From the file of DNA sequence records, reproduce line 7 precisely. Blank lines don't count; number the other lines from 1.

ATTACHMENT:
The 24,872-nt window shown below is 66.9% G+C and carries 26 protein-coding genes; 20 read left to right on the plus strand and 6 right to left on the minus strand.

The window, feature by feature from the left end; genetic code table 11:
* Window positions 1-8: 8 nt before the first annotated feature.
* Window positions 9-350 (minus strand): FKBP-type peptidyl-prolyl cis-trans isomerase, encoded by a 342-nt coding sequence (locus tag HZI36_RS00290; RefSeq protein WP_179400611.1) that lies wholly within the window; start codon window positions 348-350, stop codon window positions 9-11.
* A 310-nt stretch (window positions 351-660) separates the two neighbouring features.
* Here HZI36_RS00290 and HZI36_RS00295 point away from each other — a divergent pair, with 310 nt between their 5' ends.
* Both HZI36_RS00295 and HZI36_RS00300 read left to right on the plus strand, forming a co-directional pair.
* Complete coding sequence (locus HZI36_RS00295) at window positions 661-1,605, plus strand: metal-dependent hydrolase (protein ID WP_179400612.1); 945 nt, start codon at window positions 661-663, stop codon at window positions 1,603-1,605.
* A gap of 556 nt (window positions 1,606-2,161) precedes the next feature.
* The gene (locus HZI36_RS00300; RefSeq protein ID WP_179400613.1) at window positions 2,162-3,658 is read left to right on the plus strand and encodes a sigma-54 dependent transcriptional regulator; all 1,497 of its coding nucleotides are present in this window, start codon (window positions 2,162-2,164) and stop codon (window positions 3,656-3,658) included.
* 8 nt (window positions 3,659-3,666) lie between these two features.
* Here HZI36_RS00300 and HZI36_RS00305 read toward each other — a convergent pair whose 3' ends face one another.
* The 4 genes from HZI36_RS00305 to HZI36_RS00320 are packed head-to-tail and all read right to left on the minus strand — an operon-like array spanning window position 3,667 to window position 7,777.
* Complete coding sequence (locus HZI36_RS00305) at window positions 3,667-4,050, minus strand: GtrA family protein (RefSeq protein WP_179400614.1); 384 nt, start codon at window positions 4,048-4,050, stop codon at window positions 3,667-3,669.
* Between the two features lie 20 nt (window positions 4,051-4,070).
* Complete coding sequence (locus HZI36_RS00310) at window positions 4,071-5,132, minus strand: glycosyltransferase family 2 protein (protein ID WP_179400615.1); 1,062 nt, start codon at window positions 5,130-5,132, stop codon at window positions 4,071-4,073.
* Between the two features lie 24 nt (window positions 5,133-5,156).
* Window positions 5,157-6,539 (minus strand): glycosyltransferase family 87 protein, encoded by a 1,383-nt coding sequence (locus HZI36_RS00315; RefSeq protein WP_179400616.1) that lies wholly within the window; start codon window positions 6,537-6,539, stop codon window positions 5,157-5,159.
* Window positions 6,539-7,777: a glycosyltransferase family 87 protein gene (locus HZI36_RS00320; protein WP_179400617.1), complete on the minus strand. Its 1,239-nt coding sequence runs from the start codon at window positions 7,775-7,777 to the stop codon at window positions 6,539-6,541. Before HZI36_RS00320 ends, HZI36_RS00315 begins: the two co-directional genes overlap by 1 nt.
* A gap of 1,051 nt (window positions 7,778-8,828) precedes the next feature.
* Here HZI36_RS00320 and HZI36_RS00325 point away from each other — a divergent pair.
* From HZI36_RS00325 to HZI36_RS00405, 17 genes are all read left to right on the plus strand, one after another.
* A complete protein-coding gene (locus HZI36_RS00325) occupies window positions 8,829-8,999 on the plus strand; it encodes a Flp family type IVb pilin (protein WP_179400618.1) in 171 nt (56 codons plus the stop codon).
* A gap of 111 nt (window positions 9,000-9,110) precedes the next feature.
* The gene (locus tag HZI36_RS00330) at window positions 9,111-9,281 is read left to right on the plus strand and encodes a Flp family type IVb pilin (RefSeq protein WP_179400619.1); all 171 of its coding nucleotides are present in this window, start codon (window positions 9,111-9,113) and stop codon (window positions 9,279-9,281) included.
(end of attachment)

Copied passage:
* Both HZI36_RS00295 and HZI36_RS00300 read left to right on the plus strand, forming a co-directional pair.